But Sununu is waiting to see what the report tells him about the pros and cons of privatizing. “The only way you can make a good decision is to have all the information at your disposal,” he said. “Then the governor, Executive Council and the Legislature can take up all aspects and go forward.”

Privatization in any form remains a nonstarter for the State Employees’ Association, which has led efforts to keep private companies out of corrections in the state.

Union President Diana Lacey said yesterday the union opposes any privatization of corrections, in part because it doesn’t believe a private company would stop at just building the prison.

“They would get their foot in the door,” she said. “It’s a slippery slope.”

The union argues that private prison companies elsewhere are more interested in keeping prisons full – which earns profits – than rehabilitating prisoners for release.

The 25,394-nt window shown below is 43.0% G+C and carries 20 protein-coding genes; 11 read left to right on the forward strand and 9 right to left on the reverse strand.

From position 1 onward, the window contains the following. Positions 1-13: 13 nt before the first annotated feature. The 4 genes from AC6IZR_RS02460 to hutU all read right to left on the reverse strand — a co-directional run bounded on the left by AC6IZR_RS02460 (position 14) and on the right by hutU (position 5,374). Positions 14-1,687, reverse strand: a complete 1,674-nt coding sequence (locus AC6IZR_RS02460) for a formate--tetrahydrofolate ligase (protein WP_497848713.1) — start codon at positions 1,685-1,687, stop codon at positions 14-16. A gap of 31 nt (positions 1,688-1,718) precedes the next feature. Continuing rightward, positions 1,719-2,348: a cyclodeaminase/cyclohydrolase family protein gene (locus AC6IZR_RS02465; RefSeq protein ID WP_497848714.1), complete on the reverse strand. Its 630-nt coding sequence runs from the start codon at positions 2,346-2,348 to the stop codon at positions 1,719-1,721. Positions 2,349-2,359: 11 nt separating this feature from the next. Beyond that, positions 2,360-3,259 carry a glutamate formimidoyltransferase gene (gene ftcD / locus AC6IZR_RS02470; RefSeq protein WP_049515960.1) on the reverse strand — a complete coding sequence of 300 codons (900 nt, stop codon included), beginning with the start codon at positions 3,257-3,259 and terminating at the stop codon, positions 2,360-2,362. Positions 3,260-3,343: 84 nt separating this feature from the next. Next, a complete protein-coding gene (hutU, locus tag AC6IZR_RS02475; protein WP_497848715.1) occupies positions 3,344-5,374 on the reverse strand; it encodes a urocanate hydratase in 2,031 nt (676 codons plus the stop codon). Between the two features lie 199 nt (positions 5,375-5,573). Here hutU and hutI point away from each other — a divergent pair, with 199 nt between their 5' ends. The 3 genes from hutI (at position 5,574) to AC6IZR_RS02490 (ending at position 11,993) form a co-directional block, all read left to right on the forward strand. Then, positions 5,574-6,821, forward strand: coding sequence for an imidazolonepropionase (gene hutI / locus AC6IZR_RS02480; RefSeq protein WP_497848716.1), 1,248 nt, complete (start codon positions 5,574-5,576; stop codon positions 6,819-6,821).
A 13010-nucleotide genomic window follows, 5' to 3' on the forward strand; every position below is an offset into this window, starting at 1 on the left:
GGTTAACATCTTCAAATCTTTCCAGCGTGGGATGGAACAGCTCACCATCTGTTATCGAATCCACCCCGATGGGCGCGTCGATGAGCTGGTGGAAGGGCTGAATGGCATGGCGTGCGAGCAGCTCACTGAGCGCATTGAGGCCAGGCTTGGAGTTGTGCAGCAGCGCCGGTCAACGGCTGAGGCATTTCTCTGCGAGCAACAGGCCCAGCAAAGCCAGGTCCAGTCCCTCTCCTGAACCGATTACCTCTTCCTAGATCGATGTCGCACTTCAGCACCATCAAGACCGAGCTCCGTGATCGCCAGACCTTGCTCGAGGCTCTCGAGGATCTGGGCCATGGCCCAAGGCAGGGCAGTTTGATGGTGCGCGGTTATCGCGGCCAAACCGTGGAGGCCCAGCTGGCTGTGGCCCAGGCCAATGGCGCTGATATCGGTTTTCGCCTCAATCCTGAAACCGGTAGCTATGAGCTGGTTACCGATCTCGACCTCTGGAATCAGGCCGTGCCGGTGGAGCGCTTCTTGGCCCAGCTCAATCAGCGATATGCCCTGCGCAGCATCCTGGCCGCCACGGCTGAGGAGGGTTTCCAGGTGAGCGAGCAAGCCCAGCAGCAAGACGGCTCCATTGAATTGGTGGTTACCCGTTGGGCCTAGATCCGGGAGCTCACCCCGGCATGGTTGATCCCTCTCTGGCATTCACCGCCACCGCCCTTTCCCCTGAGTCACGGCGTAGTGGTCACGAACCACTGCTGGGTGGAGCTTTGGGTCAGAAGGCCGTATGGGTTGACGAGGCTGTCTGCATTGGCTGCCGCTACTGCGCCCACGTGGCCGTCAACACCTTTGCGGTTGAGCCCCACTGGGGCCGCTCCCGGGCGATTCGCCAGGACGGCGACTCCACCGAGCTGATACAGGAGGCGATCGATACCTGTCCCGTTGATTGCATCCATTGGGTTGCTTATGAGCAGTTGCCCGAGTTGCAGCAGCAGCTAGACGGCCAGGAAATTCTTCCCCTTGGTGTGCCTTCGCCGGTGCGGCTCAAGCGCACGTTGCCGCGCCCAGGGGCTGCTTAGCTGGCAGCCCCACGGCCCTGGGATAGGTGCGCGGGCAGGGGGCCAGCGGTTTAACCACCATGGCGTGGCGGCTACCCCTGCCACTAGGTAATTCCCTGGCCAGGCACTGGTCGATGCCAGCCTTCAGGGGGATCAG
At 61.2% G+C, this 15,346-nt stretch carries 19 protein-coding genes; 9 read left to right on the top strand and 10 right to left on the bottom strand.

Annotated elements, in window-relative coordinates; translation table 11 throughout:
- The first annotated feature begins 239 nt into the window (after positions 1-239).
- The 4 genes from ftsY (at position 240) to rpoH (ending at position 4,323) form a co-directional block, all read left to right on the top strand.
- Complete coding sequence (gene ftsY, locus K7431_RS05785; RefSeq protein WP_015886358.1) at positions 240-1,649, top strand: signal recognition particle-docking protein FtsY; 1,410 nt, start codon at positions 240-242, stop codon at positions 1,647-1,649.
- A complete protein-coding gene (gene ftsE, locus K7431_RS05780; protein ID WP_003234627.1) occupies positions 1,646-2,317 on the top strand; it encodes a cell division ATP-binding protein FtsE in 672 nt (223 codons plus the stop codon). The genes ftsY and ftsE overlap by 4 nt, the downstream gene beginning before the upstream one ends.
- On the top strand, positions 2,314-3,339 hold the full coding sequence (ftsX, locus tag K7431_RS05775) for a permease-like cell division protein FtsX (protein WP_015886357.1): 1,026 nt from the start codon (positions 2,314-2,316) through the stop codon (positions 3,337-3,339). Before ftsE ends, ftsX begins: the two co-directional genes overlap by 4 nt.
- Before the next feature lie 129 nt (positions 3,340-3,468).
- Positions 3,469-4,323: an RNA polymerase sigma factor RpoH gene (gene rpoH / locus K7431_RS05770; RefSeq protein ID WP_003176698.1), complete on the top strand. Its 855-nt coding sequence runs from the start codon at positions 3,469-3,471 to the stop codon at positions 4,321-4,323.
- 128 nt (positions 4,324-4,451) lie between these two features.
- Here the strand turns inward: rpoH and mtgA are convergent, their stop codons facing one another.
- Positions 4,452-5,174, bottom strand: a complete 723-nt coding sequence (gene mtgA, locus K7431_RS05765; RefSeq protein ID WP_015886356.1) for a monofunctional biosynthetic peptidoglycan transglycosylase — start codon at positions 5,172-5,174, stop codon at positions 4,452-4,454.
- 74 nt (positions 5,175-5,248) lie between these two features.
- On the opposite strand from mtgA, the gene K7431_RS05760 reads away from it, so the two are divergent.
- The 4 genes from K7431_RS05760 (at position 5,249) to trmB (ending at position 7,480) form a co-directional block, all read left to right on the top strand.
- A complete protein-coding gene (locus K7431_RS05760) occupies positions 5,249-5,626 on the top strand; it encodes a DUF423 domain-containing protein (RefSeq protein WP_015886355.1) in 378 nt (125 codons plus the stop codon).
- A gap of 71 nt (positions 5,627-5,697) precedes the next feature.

And Lacey doesn’t take any comfort in a scenario where the state would maintain control of housing and rehabilitating inmates. “We will be tenants and totally at (the private company’s) will in terms of what would be built, how it would be maintained or with any major problems with the facility,” she said.

Like Burton, Lacey said the state should accept the financial responsibility of building its own prison.

While Lynch cited the pending lawsuit against the women’s prison as a reason to hire a private company to quickly build a new prison, Lacey saw the lawsuit as a trigger for the state to finally start appropriating the money for its own construction.

“The state has a habit of not dealing with big issues until it gets faced with a lawsuit,” she said. “That is when the New Hampshire Legislature steps up to the plate. The Legislature says, ‘We’ve got a bad decision (from the court) and now we have to act on it.’ The Legislature has (in the past) used court orders for making the right decisions.”

(Annmarie Timmins can be reached at 369-3323, atimmins@cmonitor.com or on Twitter @annmarietimmins.)

Legacy Comments4